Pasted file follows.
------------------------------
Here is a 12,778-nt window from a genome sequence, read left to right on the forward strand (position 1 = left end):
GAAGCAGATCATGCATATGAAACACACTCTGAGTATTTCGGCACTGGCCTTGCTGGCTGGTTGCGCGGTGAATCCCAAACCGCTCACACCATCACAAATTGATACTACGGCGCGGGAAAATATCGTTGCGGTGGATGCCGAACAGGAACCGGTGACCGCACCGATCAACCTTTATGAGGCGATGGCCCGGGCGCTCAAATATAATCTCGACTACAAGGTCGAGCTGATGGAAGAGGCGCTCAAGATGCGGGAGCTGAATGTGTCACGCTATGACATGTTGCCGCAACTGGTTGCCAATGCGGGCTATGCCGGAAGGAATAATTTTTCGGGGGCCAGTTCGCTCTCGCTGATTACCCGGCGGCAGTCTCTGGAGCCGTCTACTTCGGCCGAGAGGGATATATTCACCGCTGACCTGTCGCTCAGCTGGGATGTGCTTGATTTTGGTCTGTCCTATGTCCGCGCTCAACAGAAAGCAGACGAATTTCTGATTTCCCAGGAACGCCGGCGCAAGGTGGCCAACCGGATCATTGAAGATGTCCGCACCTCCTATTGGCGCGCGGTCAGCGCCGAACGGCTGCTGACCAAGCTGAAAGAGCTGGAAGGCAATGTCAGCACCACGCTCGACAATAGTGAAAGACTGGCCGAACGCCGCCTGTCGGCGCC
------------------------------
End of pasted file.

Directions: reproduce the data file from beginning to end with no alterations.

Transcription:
Here is a 12,778-nt window from a genome sequence, read left to right on the forward strand (position 1 = left end):
GAAGCAGATCATGCATATGAAACACACTCTGAGTATTTCGGCACTGGCCTTGCTGGCTGGTTGCGCGGTGAATCCCAAACCGCTCACACCATCACAAATTGATACTACGGCGCGGGAAAATATCGTTGCGGTGGATGCCGAACAGGAACCGGTGACCGCACCGATCAACCTTTATGAGGCGATGGCCCGGGCGCTCAAATATAATCTCGACTACAAGGTCGAGCTGATGGAAGAGGCGCTCAAGATGCGGGAGCTGAATGTGTCACGCTATGACATGTTGCCGCAACTGGTTGCCAATGCGGGCTATGCCGGAAGGAATAATTTTTCGGGGGCCAGTTCGCTCTCGCTGATTACCCGGCGGCAGTCTCTGGAGCCGTCTACTTCGGCCGAGAGGGATATATTCACCGCTGACCTGTCGCTCAGCTGGGATGTGCTTGATTTTGGTCTGTCCTATGTCCGCGCTCAACAGAAAGCAGACGAATTTCTGATTTCCCAGGAACGCCGGCGCAAGGTGGCCAACCGGATCATTGAAGATGTCCGCACCTCCTATTGGCGCGCGGTCAGCGCCGAACGGCTGCTGACCAAGCTGAAAGAGCTGGAAGGCAATGTCAGCACCACGCTCGACAATAGTGAAAGACTGGCCGAACGCCGCCTGTCGGCGCC